More magic and mysticism can be found on the story song "Waters Flowin'." Lyrically, the song tells the tale of an encounter with a Pied Piper-esque character. From its prog folk approach to its heavenly vocal harmonies, "Waters Flowin'" is one my personal favorites from the album. If slower tunes aren't your thing, Heep should keep you happy with some fine hard rockers in the form of fast paced "Goodbye to Innocence"and  the hypnotic "Falling Under Your Spell." Both tunes utilize in what I like to call the Heep shuffle- that walking trot sound which can be found Heep classic such as "Look at Yourself" and "Easy Livin'." However of the album's ten songs, "Rocks In The Road" is my personal favorite. It's an eight minute epic, as it transitions from standard rock tune to an all out instrumental battle.

From beginning to end, Living the Dream is an impressive effort from Uriah Heep. The band have always been a fine line between keyboard-driven hard rock and progressive rock. With Outsider, I think the band leaned more towards the hard rock side. With Living the Dream, the band found that balance again between hard rock and progressive rock- which is what makes Heep stand out among their peers. If this ends up being the last album they make, this is a great way to go out: very 'eavy and very 'umble. 

Thursday, September 13, 2018

Paul McCartney- Egypt Station album review

 Paul McCartney - Egypt Station
Paul McCartney
Egypt Station
Rating: *** 1/2 (or *** 3/4)

Nearly five decades after the Beatles’ split, Paul McCartney has had quite the career. Whether it be with his band Wings or by himself, the man has delivered a somewhat consistent discography. When it comes to his latest album, Egypt Station, it’s another solid effort from Sir Paul. Not only is this McCartney’s first album since 2013’s New, it’s also his first album on Capitol Records since 2005’s Chaos and Creation in the Backyard. While it isn’t a perfect album, there’s something for everyone here on Egypt Station.

            The album follows a traveling theme, as seen on the album’s cover. From time to time, you’ll hear some atmospheric tracks that make you feel like you’re at a station of some sort. The album opens with the piano driven lead single “I Don’t Know,” which sets the mood of the album nicely. Lyrically, the song fits the travel and transportation theme going on, as McCartney wonders where his life is headed. McCartney’s voice here, as well as the rest of the album, sounds worn and tired at times. At 76 years old, McCartney isn’t getting any younger. Like his peers, it shouldn’t matter what his voice sounds like if the songwriting is good- which in this case it is. From there on, Egypt Station is a splendid road trip with Sir Paul as he delivers some fine pop tunes here. The second lead single, “Come On to Me,” sounds like a lost cut from the Ram album as it’s a nifty bopping rock tune. Musically, McCartney’s backing band is in fine form throughout the album and “Come On to Me” is the go-to track to prove that.

Like New before it, McCartney uses nostalgia effectively here- with several of the songs here sounding like ones from earlier in his career. While some listeners might see this as lack of creativity, McCartney is able to pull this off. For example, “Happy With You” has a “Mother Nature’s Son” vibe to it given it’s laid back approach while “Who Cares” sounds like a rocker Wings could’ve churned out in the 1970s. While the album has this loose theme of travel, there’s quite the number of love songs here. This includes songs such as “Confidante” and “Hand in Hand.” The former tells the sweet tale of an old flame while the latter is semi-autobiographical as McCartney sings about “walking through life and making our plans.” At 76, McCartney has been performing for six decades. Now being married to wife Nancy Shevell since 2011, the song could be seen as McCartney thinking out the rest of life and growing old with Nancy.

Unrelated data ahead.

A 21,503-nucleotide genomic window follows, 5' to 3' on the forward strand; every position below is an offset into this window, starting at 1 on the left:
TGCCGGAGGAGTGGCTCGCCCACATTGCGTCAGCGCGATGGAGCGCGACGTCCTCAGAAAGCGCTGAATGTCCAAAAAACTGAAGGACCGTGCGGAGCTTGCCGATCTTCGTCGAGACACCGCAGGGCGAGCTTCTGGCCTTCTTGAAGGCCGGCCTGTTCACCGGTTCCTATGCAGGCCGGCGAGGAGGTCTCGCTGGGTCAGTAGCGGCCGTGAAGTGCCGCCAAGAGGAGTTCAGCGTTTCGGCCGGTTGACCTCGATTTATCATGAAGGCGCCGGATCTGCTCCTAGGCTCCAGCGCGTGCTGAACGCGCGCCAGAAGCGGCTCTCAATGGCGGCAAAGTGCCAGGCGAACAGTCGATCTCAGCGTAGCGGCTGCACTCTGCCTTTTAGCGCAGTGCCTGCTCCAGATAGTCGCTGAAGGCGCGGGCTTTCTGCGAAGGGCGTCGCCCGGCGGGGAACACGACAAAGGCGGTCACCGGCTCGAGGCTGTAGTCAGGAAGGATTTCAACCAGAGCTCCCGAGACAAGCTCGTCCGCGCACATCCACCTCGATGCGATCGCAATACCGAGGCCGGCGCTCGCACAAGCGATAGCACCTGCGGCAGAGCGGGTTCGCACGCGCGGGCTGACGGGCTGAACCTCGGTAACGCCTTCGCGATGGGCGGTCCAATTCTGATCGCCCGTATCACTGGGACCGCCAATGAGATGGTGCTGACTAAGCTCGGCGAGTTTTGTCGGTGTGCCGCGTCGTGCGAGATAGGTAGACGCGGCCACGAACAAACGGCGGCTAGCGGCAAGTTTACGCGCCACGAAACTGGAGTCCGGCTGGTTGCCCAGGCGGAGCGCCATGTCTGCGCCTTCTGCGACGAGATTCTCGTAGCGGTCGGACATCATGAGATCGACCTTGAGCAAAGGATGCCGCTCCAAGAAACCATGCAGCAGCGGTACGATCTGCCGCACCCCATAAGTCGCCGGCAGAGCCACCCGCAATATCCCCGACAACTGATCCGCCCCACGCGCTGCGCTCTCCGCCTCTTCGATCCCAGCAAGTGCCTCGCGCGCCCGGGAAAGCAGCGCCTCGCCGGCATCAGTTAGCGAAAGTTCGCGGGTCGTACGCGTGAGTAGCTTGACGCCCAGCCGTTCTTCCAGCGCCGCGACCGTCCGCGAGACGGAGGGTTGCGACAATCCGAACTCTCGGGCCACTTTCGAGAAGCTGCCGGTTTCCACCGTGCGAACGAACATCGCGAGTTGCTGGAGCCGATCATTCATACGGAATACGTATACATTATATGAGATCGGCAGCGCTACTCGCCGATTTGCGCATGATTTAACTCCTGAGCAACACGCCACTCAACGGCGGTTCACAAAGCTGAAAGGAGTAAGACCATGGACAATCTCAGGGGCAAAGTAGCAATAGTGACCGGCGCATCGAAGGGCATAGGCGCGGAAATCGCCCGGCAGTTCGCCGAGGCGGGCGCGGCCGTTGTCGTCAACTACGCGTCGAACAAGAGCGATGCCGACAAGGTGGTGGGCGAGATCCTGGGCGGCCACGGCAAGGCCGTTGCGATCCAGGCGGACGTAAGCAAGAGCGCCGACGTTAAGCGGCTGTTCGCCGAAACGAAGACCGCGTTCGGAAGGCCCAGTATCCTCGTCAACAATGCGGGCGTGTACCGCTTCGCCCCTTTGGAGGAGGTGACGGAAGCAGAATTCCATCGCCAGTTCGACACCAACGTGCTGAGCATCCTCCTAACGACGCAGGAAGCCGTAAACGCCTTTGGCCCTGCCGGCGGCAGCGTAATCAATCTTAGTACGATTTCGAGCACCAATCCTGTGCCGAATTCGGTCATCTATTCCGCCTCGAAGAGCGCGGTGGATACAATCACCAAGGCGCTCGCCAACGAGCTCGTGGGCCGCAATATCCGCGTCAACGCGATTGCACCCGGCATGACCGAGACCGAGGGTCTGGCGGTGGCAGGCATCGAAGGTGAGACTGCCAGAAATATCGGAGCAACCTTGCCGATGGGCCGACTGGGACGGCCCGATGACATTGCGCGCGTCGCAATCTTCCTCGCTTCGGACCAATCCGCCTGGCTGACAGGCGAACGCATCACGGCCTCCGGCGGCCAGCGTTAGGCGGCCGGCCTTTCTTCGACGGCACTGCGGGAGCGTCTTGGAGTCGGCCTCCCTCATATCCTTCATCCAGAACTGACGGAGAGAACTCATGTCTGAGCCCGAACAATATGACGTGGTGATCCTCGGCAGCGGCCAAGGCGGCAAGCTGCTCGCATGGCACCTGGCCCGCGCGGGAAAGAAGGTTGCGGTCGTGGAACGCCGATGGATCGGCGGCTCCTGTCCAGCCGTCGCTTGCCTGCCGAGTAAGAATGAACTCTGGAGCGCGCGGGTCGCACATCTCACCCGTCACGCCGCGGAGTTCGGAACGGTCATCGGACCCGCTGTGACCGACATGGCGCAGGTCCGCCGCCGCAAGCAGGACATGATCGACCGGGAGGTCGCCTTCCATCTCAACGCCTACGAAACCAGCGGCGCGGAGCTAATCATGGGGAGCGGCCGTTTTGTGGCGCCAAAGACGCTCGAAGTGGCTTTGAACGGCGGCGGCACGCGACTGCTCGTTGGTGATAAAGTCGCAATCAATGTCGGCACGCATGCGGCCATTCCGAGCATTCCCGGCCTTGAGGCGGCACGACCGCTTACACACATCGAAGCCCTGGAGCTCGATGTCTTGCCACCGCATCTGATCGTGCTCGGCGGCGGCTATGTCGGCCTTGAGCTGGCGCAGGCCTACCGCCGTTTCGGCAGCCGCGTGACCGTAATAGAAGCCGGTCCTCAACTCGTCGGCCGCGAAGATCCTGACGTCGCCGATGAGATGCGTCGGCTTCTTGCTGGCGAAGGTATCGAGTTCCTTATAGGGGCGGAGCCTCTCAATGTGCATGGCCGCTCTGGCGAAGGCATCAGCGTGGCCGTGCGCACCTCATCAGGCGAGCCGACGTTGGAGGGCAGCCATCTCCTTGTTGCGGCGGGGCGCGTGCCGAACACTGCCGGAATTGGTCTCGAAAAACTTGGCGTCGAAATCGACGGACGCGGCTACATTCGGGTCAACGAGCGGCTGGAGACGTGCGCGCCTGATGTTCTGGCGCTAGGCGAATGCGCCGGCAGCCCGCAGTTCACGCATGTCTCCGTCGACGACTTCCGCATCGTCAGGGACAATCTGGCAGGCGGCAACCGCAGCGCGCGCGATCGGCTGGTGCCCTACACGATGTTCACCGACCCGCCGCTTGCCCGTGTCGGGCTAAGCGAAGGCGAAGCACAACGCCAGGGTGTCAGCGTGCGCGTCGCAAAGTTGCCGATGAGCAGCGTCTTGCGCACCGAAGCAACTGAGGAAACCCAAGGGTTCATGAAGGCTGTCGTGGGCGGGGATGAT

If Egypt Station were a road trip, it would have a few speed bumps along the way. At 57 minutes, Egypt Station is a fairly long album. While they aren’t bad, “Do It Now” and “Caesar Rock” didn’t need to be on this album. The former is simply plain while the latter is somewhat of a mess. Then there’s “Fuh You,” another one of the singles from the album. Co-written with producer Ryan Tedder, it’s one of the album’s weakest songs. While it is catchy, the song’s chorus of “I just want it fuh you” is cringe-worthy alone as it sounds like McCartney is saying something dirtier. Despite its weak spots, the album manages to save the best for last with “Despite Repeated Warnings.” The mini-epic tells the story of a sea captain’s blind leadership as he decides to sail near an iceberg. Lyrically, the song is symbolic of politicians- most notably President Donald Trump. At some seven minutes long, it is an epic that has to be heard.

            Egypt Station is another fine album from Paul McCartney. I’m a little surprised by how much this has grown on me. It isn’t a perfect album, though. There is some filler here that could’ve been cut easily. Comparing this to New, I personally prefer New over Egypt Station. However, this doesn’t mean Egypt Station should be looked over. If you liked New or any of Paul’s other albums in the 2000s, you’ll probably enjoy this. 

Tuesday, July 24, 2018

Yoko Ono to release Warzone in October

Artist Yoko Ono has announced that she will be releasing a new studio album in the fall. The album, Warzone, will be Ono's first album since 2013's Take Me To The Land of Hell. However, Warzone is not entirely new as the album will feature re-recordings of Ono's songs from 1970 to 2009. It's also been revealed that Ono, who turned 85 in February, has also recorded a cover of her late husband John Lennon's hit "Imagine." The album's title comes from a hardcore punk influenced song that appeared on her 1996 album Rising. The re-recording of the title track was posted online today, which you can listen to down below- along with the original version.

Warzone will be released on October 19.